Bryce, a student at HOPE Ranch, connects with his teacher, Ms. Suzanne, and his parents who joined from remote locations.

HUDSON, Fla. – All four of Patricia Larkin’s kids have special needs, and all were making good progress at HOPE Ranch Learning Academy, a private school known for its equine therapy program. So when the coronavirus pandemic forced the single grandma to briefly veer into homeschooling, she got a little panicky.

“My children have to be on a routine. And when our country came to a halt, we knew something was going to happen with the schooling,” said Larkin, 59, who is raising three grandchildren and a grandniece. “I tried as hard as I possibly could to do the routine, but I’m not a teacher.”

Two things came to Larkin’s rescue: School choice scholarships, which allowed her children to stay at HOPE even though she just got laid off as a property manager. And the school itself.

The HOPE Ranch staff of 43 rallied around a parent-shaped plan to tailor distance learning to their 150 K-12 students, most of them on the autism spectrum.

“We had to re-invent school in a week. Those were 18-hour days nonstop,” said Jose Suarez, the school’s founder and executive director. Given gaps with devices and connections, “We had to come up with a system that was low tech, that could be deployed regardless of whether there was a computer in the home or not, and could be deployed on a daily basis.”

The early result: Rave reviews from parents like Larkin, who called the plan “brilliant.” And high hopes for the next steps, including a virtual version of equine therapy, the school’s main draw.

Lead teacher Ms. Terri, top left, connects with HOPE Ranch students each morning in an online ‘Social Group.’

A key question in the dash to distance learning is the impact on millions of students with special needs. Some school districts, fearful of being sued by parents of students with disabilities for not providing equitable services, have put a hold on learning for all students. Others are moving ahead, but in ways that aren’t making parents of students with disabilities happy. This is hard, tangled terrain.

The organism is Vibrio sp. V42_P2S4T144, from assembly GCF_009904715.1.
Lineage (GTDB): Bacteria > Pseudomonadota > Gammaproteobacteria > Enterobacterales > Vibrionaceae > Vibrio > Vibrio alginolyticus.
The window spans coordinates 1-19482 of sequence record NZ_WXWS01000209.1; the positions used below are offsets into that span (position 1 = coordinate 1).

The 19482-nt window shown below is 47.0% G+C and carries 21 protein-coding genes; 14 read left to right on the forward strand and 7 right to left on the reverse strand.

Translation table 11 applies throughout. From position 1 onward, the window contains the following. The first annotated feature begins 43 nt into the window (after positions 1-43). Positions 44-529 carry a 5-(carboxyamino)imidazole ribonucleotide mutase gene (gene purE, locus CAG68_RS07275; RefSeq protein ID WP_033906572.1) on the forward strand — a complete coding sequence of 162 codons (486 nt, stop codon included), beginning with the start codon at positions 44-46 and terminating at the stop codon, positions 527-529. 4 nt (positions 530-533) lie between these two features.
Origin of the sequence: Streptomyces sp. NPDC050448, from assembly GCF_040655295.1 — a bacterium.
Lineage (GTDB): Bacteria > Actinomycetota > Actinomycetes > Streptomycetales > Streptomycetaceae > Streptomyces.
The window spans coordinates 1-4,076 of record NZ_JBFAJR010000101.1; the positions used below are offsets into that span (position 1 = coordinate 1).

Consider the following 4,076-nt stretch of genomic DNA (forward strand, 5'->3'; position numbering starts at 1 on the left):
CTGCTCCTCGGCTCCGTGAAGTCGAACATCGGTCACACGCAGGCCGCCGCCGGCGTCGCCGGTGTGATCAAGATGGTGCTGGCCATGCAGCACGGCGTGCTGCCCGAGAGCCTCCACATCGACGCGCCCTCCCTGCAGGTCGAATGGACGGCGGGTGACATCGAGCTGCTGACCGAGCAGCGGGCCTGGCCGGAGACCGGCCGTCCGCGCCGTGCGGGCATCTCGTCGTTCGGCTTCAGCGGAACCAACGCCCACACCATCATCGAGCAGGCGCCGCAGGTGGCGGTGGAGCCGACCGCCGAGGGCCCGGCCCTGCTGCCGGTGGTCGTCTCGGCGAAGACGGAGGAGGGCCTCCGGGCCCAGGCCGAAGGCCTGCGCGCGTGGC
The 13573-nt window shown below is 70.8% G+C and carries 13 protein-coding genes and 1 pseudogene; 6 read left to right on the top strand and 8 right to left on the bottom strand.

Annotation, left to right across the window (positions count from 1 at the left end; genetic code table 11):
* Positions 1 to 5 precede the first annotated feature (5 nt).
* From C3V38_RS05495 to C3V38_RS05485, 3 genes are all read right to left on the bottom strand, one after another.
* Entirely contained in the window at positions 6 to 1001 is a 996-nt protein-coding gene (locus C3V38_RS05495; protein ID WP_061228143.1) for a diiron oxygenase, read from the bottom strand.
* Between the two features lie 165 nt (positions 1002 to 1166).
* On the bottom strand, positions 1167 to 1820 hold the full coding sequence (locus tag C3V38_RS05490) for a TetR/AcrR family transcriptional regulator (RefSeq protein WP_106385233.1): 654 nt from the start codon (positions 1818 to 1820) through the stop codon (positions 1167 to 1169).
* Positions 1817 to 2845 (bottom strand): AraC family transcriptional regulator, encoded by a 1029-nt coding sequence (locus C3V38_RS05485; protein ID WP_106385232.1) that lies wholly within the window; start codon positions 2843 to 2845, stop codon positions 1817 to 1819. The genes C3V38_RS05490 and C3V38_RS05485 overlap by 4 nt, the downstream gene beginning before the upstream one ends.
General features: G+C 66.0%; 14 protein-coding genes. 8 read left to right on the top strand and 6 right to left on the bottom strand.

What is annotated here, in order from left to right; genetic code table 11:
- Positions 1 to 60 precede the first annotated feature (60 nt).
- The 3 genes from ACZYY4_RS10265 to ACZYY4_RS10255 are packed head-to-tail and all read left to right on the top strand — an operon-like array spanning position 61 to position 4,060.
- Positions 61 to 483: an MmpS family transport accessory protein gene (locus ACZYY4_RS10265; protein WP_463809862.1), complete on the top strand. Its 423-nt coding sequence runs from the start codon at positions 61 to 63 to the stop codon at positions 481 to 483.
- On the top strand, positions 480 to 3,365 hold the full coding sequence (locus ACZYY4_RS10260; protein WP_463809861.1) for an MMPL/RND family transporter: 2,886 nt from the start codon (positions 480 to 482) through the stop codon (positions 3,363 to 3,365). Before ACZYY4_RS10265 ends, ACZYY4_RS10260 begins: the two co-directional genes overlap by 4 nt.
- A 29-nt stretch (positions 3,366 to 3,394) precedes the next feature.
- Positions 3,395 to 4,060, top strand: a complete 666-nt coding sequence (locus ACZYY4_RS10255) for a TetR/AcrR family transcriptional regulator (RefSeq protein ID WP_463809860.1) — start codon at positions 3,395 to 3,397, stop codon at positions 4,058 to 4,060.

In Florida, a national leader in education choice, it remains to be seen whether charter schools or private schools do any better. Those 2,600-plus schools, serving 700,000 students, aren’t getting much coverage. Even if they were, it’s risky to draw generalizations from a few schools, given how diverse those sectors are, and how varied the challenges for students with disabilities.

Florida, though, does present a unique window. It has long offered learning options to parents of students with disabilities. In 1999, it created the McKay Scholarship, a voucher for students with disabilities that now serves 30,000 students a year. In 2014, it created the Gardiner Scholarship, an education savings account for students with special needs that’s now serving more than 13,000 students. (It’s administered by nonprofits like Step Up For Students, which hosts this blog.)

Those scholarships help support a growing number of private schools that serve students with special needs, some of them exclusively. HOPE Ranch, nestled on an oaky stretch of sand hill an hour north of Tampa, is one of them.

Suarez said his team started discussions about remote learning in early March. But they kicked into high gear on March 13, when Gov. Ron DeSantis essentially ordered all public schools in the state to close. Staff quickly surveyed parents about digital capacity, and while not every family had enough computers or tablets for every child, they had phones that could suffice in the short term.